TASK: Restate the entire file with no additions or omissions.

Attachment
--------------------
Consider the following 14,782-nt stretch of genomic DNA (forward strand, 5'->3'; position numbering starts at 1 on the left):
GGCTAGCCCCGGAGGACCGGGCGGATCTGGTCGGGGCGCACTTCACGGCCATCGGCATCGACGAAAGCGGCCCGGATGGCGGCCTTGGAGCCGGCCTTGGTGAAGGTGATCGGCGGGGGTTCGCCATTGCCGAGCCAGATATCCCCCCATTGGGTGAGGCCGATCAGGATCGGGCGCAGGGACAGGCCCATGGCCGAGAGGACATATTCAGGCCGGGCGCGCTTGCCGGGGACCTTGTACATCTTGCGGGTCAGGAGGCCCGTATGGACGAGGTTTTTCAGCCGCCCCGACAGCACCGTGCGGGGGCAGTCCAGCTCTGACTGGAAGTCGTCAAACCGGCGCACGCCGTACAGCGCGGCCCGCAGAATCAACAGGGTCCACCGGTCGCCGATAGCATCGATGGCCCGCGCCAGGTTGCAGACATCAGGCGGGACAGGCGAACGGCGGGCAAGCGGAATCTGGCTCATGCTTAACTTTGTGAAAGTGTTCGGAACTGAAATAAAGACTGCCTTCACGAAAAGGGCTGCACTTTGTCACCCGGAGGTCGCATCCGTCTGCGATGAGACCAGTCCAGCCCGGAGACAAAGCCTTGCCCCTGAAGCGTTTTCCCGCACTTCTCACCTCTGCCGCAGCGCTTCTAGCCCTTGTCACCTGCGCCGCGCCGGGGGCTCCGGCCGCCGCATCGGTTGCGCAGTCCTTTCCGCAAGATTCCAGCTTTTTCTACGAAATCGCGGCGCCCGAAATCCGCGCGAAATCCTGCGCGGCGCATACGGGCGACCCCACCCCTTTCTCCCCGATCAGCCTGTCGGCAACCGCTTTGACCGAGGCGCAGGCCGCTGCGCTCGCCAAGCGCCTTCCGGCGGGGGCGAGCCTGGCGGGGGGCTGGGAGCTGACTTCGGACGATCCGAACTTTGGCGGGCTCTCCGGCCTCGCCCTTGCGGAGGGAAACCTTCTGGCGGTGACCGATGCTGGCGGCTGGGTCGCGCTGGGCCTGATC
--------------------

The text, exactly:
Consider the following 14,782-nt stretch of genomic DNA (forward strand, 5'->3'; position numbering starts at 1 on the left):
GGCTAGCCCCGGAGGACCGGGCGGATCTGGTCGGGGCGCACTTCACGGCCATCGGCATCGACGAAAGCGGCCCGGATGGCGGCCTTGGAGCCGGCCTTGGTGAAGGTGATCGGCGGGGGTTCGCCATTGCCGAGCCAGATATCCCCCCATTGGGTGAGGCCGATCAGGATCGGGCGCAGGGACAGGCCCATGGCCGAGAGGACATATTCAGGCCGGGCGCGCTTGCCGGGGACCTTGTACATCTTGCGGGTCAGGAGGCCCGTATGGACGAGGTTTTTCAGCCGCCCCGACAGCACCGTGCGGGGGCAGTCCAGCTCTGACTGGAAGTCGTCAAACCGGCGCACGCCGTACAGCGCGGCCCGCAGAATCAACAGGGTCCACCGGTCGCCGATAGCATCGATGGCCCGCGCCAGGTTGCAGACATCAGGCGGGACAGGCGAACGGCGGGCAAGCGGAATCTGGCTCATGCTTAACTTTGTGAAAGTGTTCGGAACTGAAATAAAGACTGCCTTCACGAAAAGGGCTGCACTTTGTCACCCGGAGGTCGCATCCGTCTGCGATGAGACCAGTCCAGCCCGGAGACAAAGCCTTGCCCCTGAAGCGTTTTCCCGCACTTCTCACCTCTGCCGCAGCGCTTCTAGCCCTTGTCACCTGCGCCGCGCCGGGGGCTCCGGCCGCCGCATCGGTTGCGCAGTCCTTTCCGCAAGATTCCAGCTTTTTCTACGAAATCGCGGCGCCCGAAATCCGCGCGAAATCCTGCGCGGCGCATACGGGCGACCCCACCCCTTTCTCCCCGATCAGCCTGTCGGCAACCGCTTTGACCGAGGCGCAGGCCGCTGCGCTCGCCAAGCGCCTTCCGGCGGGGGCGAGCCTGGCGGGGGGCTGGGAGCTGACTTCGGACGATCCGAACTTTGGCGGGCTCTCCGGCCTCGCCCTTGCGGAGGGAAACCTTCTGGCGGTGACCGATGCTGGCGGCTGGGTCGCGCTGGGCCTGATC